Metropolitan Milwaukee Alliance of Black School Educators
The Sixties & Seventies
Around 1969, a group of African American educators got together to discuss the education of black children in the Milwaukee Public Schools. Court-ordered desegregation had arrived at the doorsteps of the district, and black educators were being hired.
Black administrators in the Milwaukee Public Schools were formalizing to address the academic and social needs of black children who, at the time, were taught in segregated schools and segregated classrooms in predominately white schools. Such were the conditions that led to the formation of an organization we now call MMABSE. Its pioneering forerunners were the Black Administrators Council (BAC) which became the Black Administrators and Supervisors Council (BASC) in 1971.
During the 60s and 70s, meetings with superintendents, local and state government officials, and community leaders characterized the important work of the organization.
MMABSE continued its pioneering efforts:
Affiliated with the National Alliance of Black School Educators, becoming its second oldest affiliate.
The first MMABSE newsletter called IMPACT was published.
To support students, MMABSE set up a scholarship award for high school seniors and an awards program for at-risk students in the primary and middle years.
The first teacher of the year award was given to Wilma Ealy.
The Sarah Scott Administrator of the Year Award and Community Service Agency Award were established.
MMABSE became incorporated by the State of Wisconsin.
And it held its 18th fall conference in cooperation with the Milwaukee Urban League
In the mid-80s, MMABSE and The Johnson Foundation co-sponsored a planning conference entitled “Meeting the Educational Needs of Black Students in the Milwaukee Public Schools.” The conference committee, chaired by Dr. Howard Fuller, summarized the district at the time by saying: “MPS is failing to educate our children, not because they cannot be educated. Rather it is a reflection of the inability, indeed, the unwillingness of the current MPS Board and Administration to seriously consider the educational needs and interests of our children.”
The Two Thousands
MMABSE expanded its outreach efforts and cemented its position as Wisconsin’s premier organization committed to the well-being of students of African descent. During this period, MMABSE was the first organization in Wisconsin to focus on closing achievement gaps. The Wisconsin DPI and MPS Board of School Directors soon focused on achievement gaps. In fact, MMABSE’s Commissions held a “Save our Students” Summit, which brought together businesses, agencies, higher education institutions, and community groups. The result was the publication of a “Closing the Gap” Summit document of issues, action steps, and recommendations printed by Harcourt. The Milwaukee school board passed a resolution recognizing MMABSE for its initiatives that addressed gap issues. The Milwaukee Journal Sentinel published two editorials urging the public to attend the MMABSE 2004 fall conference. Milwaukee-based philanthropic group Fellowship Open Golf Classic awarded MMABSE two grants totaling over $10,000. And the National Education Association included MMABSE in a $5,000,000 grant over five years with the Milwaukee Teachers Education Association.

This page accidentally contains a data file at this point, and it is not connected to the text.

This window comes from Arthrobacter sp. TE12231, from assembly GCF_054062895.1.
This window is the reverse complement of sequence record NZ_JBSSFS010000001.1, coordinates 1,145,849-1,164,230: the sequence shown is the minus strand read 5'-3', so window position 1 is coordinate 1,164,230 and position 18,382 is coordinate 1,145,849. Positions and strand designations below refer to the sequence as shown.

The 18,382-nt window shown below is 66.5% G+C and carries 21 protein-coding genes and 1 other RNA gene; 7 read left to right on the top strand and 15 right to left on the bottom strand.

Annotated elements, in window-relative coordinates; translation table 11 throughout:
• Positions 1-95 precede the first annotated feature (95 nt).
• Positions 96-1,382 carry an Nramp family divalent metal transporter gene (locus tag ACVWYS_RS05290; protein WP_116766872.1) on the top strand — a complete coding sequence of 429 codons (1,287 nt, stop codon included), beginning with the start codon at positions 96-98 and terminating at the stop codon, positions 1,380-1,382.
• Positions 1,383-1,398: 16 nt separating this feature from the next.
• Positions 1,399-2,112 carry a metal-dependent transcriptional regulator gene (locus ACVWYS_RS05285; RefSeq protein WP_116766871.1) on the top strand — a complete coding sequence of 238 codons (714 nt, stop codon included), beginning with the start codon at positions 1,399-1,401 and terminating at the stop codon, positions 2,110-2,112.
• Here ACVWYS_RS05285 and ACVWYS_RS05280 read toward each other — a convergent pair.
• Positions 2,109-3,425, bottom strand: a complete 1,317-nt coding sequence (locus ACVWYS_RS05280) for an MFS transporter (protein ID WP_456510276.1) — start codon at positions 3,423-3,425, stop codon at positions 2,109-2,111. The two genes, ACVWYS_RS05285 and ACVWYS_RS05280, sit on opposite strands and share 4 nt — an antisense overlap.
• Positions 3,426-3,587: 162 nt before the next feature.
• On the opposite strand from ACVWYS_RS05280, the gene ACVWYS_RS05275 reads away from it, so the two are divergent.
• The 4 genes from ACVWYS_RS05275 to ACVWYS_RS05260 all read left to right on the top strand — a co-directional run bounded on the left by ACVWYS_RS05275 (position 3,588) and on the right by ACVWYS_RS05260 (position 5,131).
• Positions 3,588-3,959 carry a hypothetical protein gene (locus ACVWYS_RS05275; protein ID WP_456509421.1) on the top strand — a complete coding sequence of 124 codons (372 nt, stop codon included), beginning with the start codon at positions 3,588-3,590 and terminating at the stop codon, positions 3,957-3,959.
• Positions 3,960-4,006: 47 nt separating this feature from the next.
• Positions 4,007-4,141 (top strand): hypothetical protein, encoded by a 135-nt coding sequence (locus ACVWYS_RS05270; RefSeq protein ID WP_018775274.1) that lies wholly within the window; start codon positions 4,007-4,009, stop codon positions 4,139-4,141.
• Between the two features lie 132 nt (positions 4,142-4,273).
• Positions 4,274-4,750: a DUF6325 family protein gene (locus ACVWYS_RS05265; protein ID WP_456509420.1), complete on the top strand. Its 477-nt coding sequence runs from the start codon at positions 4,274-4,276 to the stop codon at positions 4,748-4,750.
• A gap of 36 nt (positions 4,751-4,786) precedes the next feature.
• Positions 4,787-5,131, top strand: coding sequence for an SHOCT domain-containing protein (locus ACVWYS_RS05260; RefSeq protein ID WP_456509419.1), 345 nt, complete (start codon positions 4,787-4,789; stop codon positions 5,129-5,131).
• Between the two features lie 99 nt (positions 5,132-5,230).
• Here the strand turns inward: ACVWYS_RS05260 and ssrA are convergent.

Throughout the 2000s, MMABSE partnered with groups, agencies, and districts; addressed the Milwaukee Public Schools Board of Schools Directors; co-sponsored a youth summit with the Office of the Mayor of Milwaukee and Wisconsin Black Media Association; held its first Teacher of the Year Recognition Gala; created a web site; became an organization listed in United Way Combined Giving Campaign brochure to receive donations; conducted a research project on Quality of Life for Milwaukee Teenagers; held its first Annual Scholarship Bowl-a-Thon; held its first Holiday Fling for Kids fundraiser; published a 39th MMABSE Annual Fall Conference Member Survey Report on Governance of the Milwaukee Public Schools; adopted a new constitution and bylaws; was addressed by the Wisconsin Governor and Milwaukee Mayor at a general membership meeting and fall conference; produced action-oriented recommendations for closing achievement gaps, and became a 501(c)3 IRS approved organization.
MMABSE’s membership includes educators, parents, and community representatives interested in the education of children of African descent. Representation in MMABSE has been broadened to include educators from independent, private, parochial, and suburban school districts. Also included are local colleges and universities.
As MMABSE celebrates its 50th anniversary (1969-2019), it will continue to advocate for students, support teachers, and build upon its outstanding legacy of dedicated educators.
MMABSE collaborated with community organizations, published position papers, and advocated for a $474M facilities school referendum. Organizations that MMABSE supported included the Administrators and Supervisors Council (ASC), the Milwaukee Inter-City Congregations Allied for Hope (MICAH), and the Hispanic Chamber of Commerce (HCC).
The first Burns-Starms scholarships were awarded during this period, the bylaws were revised, and MMABSE sponsored a Midwest Regional Conference in Milwaukee in association with the National Alliance of Black School Educators.
Significant MMABSE initiatives achieved during the 90s included:
Being a member of “Our Children’s Future Coalition” with the Greater Milwaukee Education Trust
Holding a news conference to support staffing MPS’ two African American immersion schools with a greater number of African American teachers than the Milwaukee Public Schools/Milwaukee Teachers Education Association contract allowed
Co-sponsoring 1993 MMABSE Fall Conference opening and closing sessions with the Administrators and Supervisors Council (ASC)